By Tony Sokol
Hey you kids, get off my lawn. A mysterious hum that has been reported for over sixty years is turning out to be a global phenomenon.
All over the world, the elderly have been complaining about a mysterious, droning sound that they can't escape.
Katie Jacques of Leeds, England told the BBC "It's a kind of torture; sometimes, you just want to scream. It's worst at night. It's hard to get off to sleep because I hear this throbbing sound in the background. ... You're tossing and turning, and you get more and more agitated about it."
The hum sounds vaguely like an idling engine and has been described as torture and, according to "The Top 10 Spooky Sleep Disorders" has been blamed for at least once suicide in England.
People who hear the mysterious hum describe it is a steady, low-frequency sound droning, throbbing or rumbling sound that creeps in slowly during nighttime hours and continues incessantly. The mysterious hum has been heard in the United States, with the most recent reports coming out of Taos, N.M. but there have been reports from as far away as Bristol, England and Largs, Scotland.
Science has no answer to a mysterious hum has been plaguing people in all corners of the earth.
Theorists of the phenomenon studied medical causes, submarine messages, naturally occurring sonic recordings, man-made industrial noise, industrial noise bands and all sorts of things that might have alien origins.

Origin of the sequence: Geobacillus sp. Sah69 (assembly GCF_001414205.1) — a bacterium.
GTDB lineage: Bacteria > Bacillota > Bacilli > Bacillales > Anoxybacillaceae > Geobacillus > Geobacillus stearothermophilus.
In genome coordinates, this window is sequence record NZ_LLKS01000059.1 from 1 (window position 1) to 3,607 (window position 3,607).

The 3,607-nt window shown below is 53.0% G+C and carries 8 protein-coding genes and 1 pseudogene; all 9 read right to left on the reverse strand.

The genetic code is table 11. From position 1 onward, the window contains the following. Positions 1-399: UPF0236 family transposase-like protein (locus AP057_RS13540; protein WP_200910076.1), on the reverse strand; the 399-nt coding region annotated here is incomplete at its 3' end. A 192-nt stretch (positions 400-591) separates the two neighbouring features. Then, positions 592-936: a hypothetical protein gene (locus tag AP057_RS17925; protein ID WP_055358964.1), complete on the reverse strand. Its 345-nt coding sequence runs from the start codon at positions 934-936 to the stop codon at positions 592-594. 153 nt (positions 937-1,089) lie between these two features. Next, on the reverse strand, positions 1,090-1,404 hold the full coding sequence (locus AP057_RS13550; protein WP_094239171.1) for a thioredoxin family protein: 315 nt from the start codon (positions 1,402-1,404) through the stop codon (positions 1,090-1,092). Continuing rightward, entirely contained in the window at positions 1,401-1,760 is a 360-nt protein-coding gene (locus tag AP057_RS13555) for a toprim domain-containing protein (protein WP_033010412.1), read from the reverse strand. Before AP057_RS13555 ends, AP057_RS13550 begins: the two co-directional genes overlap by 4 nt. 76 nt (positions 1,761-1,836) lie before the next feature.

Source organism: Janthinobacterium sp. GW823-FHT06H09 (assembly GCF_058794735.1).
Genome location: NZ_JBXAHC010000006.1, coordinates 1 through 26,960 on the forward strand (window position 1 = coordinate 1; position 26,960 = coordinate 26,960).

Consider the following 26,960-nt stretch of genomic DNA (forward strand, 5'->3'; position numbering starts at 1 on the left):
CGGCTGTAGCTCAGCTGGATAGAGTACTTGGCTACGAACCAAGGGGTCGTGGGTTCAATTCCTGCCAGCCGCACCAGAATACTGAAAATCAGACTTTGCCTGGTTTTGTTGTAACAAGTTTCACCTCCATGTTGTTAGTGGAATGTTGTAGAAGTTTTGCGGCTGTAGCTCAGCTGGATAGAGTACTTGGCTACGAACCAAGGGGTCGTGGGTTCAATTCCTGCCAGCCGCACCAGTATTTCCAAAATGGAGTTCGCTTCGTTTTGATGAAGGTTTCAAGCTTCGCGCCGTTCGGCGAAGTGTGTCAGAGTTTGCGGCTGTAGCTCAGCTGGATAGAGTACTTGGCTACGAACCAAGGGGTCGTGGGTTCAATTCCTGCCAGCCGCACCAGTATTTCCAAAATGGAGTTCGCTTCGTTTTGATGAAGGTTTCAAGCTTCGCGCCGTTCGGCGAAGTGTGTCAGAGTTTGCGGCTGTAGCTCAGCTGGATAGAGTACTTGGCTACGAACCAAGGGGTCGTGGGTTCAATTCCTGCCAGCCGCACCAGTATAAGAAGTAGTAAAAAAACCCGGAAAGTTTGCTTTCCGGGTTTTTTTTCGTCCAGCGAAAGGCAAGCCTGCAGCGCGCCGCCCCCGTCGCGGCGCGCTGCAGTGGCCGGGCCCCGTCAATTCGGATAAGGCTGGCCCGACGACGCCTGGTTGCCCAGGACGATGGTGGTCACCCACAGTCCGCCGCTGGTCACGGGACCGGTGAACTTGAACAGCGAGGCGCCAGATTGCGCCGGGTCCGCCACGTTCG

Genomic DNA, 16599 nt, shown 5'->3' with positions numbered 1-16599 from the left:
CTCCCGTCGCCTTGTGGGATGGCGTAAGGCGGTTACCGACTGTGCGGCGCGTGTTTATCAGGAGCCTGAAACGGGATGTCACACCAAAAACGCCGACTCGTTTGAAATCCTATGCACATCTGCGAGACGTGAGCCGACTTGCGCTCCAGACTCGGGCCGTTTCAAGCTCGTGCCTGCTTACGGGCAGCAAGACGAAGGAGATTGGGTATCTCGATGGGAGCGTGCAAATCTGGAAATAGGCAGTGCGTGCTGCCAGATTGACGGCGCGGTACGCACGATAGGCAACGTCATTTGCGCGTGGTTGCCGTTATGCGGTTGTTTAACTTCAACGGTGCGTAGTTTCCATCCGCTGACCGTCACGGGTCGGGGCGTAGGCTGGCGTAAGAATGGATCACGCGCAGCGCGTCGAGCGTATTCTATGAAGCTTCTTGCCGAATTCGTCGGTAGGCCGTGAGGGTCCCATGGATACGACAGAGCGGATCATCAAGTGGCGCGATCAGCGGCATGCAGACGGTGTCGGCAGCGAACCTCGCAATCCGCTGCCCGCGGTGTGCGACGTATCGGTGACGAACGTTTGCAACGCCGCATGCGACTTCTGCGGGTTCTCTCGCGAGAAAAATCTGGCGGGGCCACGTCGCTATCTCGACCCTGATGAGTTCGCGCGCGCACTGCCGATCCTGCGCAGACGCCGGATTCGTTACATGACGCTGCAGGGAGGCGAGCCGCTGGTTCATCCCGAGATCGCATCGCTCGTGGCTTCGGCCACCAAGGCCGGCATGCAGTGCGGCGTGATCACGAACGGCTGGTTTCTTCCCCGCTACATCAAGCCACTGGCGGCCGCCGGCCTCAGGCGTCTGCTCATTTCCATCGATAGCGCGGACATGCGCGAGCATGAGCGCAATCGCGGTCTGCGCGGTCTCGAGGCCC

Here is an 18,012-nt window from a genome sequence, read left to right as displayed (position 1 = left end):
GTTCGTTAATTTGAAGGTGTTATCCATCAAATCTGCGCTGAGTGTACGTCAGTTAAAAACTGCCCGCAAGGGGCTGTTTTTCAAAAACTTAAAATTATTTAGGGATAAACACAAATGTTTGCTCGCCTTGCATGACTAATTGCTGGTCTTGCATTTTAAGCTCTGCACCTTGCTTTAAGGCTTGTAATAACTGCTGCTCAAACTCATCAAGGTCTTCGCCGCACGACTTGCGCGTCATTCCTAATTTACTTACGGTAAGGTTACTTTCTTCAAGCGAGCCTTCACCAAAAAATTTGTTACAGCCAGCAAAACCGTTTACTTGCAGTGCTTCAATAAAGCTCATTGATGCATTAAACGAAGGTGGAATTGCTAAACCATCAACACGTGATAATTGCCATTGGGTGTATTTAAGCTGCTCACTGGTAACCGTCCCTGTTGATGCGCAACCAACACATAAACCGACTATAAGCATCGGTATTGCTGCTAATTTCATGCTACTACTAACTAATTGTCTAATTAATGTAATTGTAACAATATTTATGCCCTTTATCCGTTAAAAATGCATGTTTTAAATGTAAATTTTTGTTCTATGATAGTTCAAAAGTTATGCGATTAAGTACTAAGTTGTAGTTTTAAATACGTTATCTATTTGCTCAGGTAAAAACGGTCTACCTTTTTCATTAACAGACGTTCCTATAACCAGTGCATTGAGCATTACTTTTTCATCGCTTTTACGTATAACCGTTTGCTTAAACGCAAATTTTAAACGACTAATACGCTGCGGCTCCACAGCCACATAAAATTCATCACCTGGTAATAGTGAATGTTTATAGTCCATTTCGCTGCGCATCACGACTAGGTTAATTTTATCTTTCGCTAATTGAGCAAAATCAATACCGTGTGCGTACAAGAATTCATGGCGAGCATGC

Reports of a mysterious hum have been persistent since the 1950s and may have gone unreported before then.
In 1991, the mysterious hum was reported in New Mexico, near Taos. Residents described a low-level rumbling noise. Los Alamos National Laboratory researchers, as well as experts from the University of New Mexico and Sandia National Laboratories could identify no origin.
At least one outbreak of this mysterious hum was traced to a Daimler Chrysler plant. In 2003, the municipal government of Kokomo, Indiana, financed a study to find the cause of the Kokomo Hum, not to be mistaken for Frank Zappa's Dinamo Hum. Investigators pointed to two industrial sites that were producing noise at a specific frequency. The manufacturers tried to block the sounds, but residents continued to complain about the noise.
In spite of many scientific investigations, the cause of the mysterious hum and why it only plagues a small group of people is unknown. It is listed in "The Top 10 Unexplained Phenomena."
For the most part, the hum is louder at night, mainly heard indoors and is more common in rural or suburban environments. Although the sound of the city may drown it out.
A study by Geoff Leventhall, an acoustical consultant in Surrey, England, found the hum is only heard by about 2 percent of people living in areas where it is reported. Most of the "Hearers," as they call themselves, are between the ages of 55 and 70. Sufferers complain of headaches, nausea, dizziness, nosebleeds and sleep disturbances.
Researchers don't think the "hearers" are "hearing things." They don't blame mass hysteria or hypochondria. They also don't think it caused by aliens beaming waves to earth from flying saucers. For the most part they believe it is caused by industrial equipment.
Or it might be an air conditioner or a heating unit. Also, as the people who hear it are over a certain age, it might be a form of tinnitus. Or it might be something those damned kids left on the lawn.